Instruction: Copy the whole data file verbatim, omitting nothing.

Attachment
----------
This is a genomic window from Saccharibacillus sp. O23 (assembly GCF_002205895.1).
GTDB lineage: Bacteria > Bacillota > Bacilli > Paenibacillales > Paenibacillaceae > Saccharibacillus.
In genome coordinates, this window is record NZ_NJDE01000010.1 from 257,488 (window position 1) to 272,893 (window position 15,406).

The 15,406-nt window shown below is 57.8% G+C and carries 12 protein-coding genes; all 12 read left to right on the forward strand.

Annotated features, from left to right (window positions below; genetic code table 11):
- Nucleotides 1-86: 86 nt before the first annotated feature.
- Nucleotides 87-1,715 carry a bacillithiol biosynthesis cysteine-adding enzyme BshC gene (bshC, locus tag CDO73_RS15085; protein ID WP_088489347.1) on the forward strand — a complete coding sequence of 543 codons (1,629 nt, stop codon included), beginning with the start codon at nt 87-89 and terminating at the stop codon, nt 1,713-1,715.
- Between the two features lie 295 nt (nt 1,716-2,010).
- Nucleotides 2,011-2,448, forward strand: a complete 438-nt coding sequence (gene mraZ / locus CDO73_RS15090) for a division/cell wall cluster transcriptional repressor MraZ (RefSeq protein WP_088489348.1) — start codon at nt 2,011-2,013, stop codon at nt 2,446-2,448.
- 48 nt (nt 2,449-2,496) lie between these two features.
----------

This is a genomic window from Saccharibacillus sp. O23 (assembly GCF_002205895.1).
GTDB lineage: Bacteria > Bacillota > Bacilli > Paenibacillales > Paenibacillaceae > Saccharibacillus.
In genome coordinates, this window is record NZ_NJDE01000010.1 from 257,488 (window position 1) to 272,893 (window position 15,406).

The 15,406-nt window shown below is 57.8% G+C and carries 12 protein-coding genes; all 12 read left to right on the forward strand.

Annotated features, from left to right (window positions below; genetic code table 11):
- Nucleotides 1-86: 86 nt before the first annotated feature.
- Nucleotides 87-1,715 carry a bacillithiol biosynthesis cysteine-adding enzyme BshC gene (bshC, locus tag CDO73_RS15085; protein ID WP_088489347.1) on the forward strand — a complete coding sequence of 543 codons (1,629 nt, stop codon included), beginning with the start codon at nt 87-89 and terminating at the stop codon, nt 1,713-1,715.
- Between the two features lie 295 nt (nt 1,716-2,010).
- Nucleotides 2,011-2,448, forward strand: a complete 438-nt coding sequence (gene mraZ / locus CDO73_RS15090) for a division/cell wall cluster transcriptional repressor MraZ (RefSeq protein WP_088489348.1) — start codon at nt 2,011-2,013, stop codon at nt 2,446-2,448.
- 48 nt (nt 2,449-2,496) lie between these two features.